60 Global Experts Want Ban On Solar Geoengineering
The Tonga underwater volcanic eruption has illustrated a question that has been dogging scientific and climate experts for decades: If the world got unbearably hot, should scientists and governments opt to put sulfur dioxide or similar chemicals into the atmosphere to slow the rate of global warming? Is it ethical to even research such technologies?
Photo Insert: Solar geoengineering is a specific form of albedo modification in which highly reflective particles are introduced into the atmosphere to increase Earth’s albedo, according to Science in the News, a publication of Harvard University.
In an open letter published Monday, Jan. 17, 2022, in the journal WIREs Climate Change, more than 60 researchers from around the globe offered a resounding “no” to both questions. They called for an “international non-use agreement” on so-called solar geoengineering technologies, which would cool the planet by releasing sun-reflecting chemicals into the atmosphere.
The authors want governments to ban outdoor experiments and deployment of solar geoengineering, prohibit national funding agencies from providing financial support, and refuse patents for such technologies.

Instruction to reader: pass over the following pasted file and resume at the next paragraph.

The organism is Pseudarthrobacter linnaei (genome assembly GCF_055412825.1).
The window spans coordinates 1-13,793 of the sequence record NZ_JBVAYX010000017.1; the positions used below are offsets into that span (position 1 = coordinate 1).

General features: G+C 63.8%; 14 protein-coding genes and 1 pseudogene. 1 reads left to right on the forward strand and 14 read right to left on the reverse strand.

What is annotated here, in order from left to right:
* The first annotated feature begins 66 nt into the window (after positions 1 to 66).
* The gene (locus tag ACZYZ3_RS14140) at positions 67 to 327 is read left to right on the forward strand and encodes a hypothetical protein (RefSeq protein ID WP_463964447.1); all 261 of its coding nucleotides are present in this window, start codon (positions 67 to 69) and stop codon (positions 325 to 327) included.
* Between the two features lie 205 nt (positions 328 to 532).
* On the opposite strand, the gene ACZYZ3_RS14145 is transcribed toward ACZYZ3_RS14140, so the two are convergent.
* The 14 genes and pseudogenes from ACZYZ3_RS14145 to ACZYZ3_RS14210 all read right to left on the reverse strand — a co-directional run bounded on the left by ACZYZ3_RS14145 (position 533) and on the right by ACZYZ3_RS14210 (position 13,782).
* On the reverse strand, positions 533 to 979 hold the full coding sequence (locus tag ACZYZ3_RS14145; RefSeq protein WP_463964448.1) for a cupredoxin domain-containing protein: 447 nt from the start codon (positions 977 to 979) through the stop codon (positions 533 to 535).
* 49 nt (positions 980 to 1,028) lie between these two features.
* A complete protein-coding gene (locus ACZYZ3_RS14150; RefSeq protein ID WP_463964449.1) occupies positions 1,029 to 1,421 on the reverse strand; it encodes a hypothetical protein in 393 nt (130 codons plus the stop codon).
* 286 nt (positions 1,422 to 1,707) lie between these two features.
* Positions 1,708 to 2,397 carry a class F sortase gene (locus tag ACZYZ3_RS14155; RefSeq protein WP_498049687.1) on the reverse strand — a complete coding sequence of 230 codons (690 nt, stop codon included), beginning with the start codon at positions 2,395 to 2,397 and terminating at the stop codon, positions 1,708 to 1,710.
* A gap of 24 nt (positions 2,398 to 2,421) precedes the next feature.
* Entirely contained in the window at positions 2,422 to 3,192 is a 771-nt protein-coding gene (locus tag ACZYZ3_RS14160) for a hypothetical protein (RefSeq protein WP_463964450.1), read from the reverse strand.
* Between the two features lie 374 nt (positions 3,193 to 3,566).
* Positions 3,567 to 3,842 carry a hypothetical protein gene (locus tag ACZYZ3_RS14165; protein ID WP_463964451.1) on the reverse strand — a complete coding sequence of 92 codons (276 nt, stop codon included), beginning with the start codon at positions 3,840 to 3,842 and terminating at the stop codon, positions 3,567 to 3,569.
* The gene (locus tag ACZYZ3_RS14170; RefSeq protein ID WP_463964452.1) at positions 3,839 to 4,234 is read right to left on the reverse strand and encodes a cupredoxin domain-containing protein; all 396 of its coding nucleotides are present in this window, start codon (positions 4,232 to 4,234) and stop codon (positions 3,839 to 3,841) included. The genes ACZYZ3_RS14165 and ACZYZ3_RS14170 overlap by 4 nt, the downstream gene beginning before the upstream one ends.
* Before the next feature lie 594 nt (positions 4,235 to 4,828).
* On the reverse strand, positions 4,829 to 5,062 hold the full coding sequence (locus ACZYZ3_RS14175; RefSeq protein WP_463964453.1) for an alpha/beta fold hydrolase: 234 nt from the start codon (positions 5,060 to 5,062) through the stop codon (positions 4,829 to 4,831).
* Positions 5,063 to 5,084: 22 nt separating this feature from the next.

The signatories included many prominent climate scientists, as well as the writer Amitav Ghosh and Sheila Jasanoff, an expert on science policy at Harvard’s Kennedy School of Government.
Solar geoengineering technology, they say, poses an “unacceptable risk” to the planet’s environment, climate, and most vulnerable people, Shannon Osaka reported for Grist late on Jan. 21, 2022.
“Governments and the United Nations need to take effective political control and restrict the development of solar geoengineering technologies before it is too late,” they wrote.
The prospect of dimming the sun to combat global warming has been in discussion for almost as long as climate change itself. The first report on global warming that was handed to a US president — Lyndon Johnson in 1965 — suggested it as a way to halt rising temperatures without stopping the use of fossil fuels. And in the past few years, attention to the concept has grown.
Last year, the US National Academies of Science created a plan for a research program that would investigate the idea, and a Harvard project planned to test a solar geoengineering balloon in Kiruna, Sweden. The test flight was halted after backlash from Swedish indigenous communities.